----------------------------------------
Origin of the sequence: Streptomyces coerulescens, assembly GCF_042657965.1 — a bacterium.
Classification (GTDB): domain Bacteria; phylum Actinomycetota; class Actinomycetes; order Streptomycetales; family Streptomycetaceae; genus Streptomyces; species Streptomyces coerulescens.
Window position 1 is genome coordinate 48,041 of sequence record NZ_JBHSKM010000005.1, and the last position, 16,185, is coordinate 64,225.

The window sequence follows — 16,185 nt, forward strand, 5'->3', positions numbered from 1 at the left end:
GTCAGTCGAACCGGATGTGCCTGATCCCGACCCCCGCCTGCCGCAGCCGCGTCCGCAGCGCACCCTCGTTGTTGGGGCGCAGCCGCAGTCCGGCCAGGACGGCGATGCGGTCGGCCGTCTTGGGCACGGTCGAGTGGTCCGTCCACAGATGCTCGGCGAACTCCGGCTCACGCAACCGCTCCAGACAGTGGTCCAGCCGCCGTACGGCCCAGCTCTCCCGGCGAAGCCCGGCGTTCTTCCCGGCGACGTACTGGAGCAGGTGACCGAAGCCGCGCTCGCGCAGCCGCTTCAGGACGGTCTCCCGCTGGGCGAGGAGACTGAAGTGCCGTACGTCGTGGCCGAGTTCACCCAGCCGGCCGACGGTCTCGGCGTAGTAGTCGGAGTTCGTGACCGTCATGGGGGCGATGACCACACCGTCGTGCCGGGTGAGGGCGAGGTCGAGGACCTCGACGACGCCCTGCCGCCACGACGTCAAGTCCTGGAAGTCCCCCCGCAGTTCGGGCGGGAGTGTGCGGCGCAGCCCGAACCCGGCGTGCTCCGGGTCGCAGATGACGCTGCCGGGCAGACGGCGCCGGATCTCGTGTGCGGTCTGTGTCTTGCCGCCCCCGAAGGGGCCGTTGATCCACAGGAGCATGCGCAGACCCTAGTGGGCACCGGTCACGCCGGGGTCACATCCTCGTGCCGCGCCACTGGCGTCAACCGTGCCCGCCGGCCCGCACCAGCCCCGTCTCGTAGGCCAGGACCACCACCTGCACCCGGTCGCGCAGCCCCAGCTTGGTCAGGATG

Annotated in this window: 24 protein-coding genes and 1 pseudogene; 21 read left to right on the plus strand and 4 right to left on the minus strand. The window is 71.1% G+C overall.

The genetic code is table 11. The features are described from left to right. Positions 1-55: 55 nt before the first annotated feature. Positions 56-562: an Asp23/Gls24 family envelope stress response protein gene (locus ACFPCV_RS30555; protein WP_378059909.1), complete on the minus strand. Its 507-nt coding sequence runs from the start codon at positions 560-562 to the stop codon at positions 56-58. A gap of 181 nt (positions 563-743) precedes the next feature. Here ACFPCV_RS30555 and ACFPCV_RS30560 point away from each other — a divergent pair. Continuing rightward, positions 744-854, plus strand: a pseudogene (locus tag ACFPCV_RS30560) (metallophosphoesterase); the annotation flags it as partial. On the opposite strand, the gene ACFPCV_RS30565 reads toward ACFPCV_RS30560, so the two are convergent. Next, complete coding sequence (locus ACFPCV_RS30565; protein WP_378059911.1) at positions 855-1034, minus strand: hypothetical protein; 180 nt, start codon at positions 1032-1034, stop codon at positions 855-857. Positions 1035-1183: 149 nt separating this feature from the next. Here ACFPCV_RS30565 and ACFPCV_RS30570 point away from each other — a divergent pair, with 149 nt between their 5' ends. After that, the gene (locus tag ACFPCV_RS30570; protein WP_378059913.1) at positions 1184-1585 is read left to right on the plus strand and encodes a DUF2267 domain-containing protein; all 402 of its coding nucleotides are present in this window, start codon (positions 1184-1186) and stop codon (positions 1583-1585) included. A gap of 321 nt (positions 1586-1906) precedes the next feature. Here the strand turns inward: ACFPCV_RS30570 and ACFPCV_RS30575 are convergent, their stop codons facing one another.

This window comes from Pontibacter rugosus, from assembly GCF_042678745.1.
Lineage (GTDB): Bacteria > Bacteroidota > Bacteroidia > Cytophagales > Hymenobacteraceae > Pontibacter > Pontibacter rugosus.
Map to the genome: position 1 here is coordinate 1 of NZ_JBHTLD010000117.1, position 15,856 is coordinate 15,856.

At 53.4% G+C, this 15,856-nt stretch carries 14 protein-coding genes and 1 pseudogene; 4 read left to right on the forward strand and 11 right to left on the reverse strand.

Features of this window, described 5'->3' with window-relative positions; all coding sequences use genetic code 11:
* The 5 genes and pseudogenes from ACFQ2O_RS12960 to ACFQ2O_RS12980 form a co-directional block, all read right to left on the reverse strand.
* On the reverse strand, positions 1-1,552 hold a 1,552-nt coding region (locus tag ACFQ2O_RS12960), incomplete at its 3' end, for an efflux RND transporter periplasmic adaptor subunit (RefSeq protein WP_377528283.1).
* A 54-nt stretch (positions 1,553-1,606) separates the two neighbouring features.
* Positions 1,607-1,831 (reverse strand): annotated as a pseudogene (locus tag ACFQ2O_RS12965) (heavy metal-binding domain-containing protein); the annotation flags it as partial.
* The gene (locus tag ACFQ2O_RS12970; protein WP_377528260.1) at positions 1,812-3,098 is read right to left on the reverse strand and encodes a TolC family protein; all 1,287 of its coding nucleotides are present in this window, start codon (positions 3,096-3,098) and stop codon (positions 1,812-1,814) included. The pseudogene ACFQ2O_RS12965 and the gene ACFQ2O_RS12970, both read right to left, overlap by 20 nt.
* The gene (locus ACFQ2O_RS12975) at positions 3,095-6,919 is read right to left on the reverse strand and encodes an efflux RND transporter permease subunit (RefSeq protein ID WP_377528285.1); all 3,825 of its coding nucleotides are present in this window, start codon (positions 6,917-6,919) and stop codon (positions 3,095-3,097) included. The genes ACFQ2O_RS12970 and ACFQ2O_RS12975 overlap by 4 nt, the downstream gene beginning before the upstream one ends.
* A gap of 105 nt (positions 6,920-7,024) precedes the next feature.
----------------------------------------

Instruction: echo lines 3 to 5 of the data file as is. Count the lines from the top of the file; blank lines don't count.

Window position 1 is genome coordinate 48,041 of sequence record NZ_JBHSKM010000005.1, and the last position, 16,185, is coordinate 64,225.

The window sequence follows — 16,185 nt, forward strand, 5'->3', positions numbered from 1 at the left end:
GTCAGTCGAACCGGATGTGCCTGATCCCGACCCCCGCCTGCCGCAGCCGCGTCCGCAGCGCACCCTCGTTGTTGGGGCGCAGCCGCAGTCCGGCCAGGACGGCGATGCGGTCGGCCGTCTTGGGCACGGTCGAGTGGTCCGTCCACAGATGCTCGGCGAACTCCGGCTCACGCAACCGCTCCAGACAGTGGTCCAGCCGCCGTACGGCCCAGCTCTCCCGGCGAAGCCCGGCGTTCTTCCCGGCGACGTACTGGAGCAGGTGACCGAAGCCGCGCTCGCGCAGCCGCTTCAGGACGGTCTCCCGCTGGGCGAGGAGACTGAAGTGCCGTACGTCGTGGCCGAGTTCACCCAGCCGGCCGACGGTCTCGGCGTAGTAGTCGGAGTTCGTGACCGTCATGGGGGCGATGACCACACCGTCGTGCCGGGTGAGGGCGAGGTCGAGGACCTCGACGACGCCCTGCCGCCACGACGTCAAGTCCTGGAAGTCCCCCCGCAGTTCGGGCGGGAGTGTGCGGCGCAGCCCGAACCCGGCGTGCTCCGGGTCGCAGATGACGCTGCCGGGCAGACGGCGCCGGATCTCGTGTGCGGTCTGTGTCTTGCCGCCCCCGAAGGGGCCGTTGATCCACAGGAGCATGCGCAGACCCTAGTGGGCACCGGTCACGCCGGGGTCACATCCTCGTGCCGCGCCACTGGCGTCAACCGTGCCCGCCGGCCCGCACCAGCCCCGTCTCGTAGGCCAGGACCACCACCTGCACCCGGTCGCGCAGCCCCAGCTTGGTCAGGATG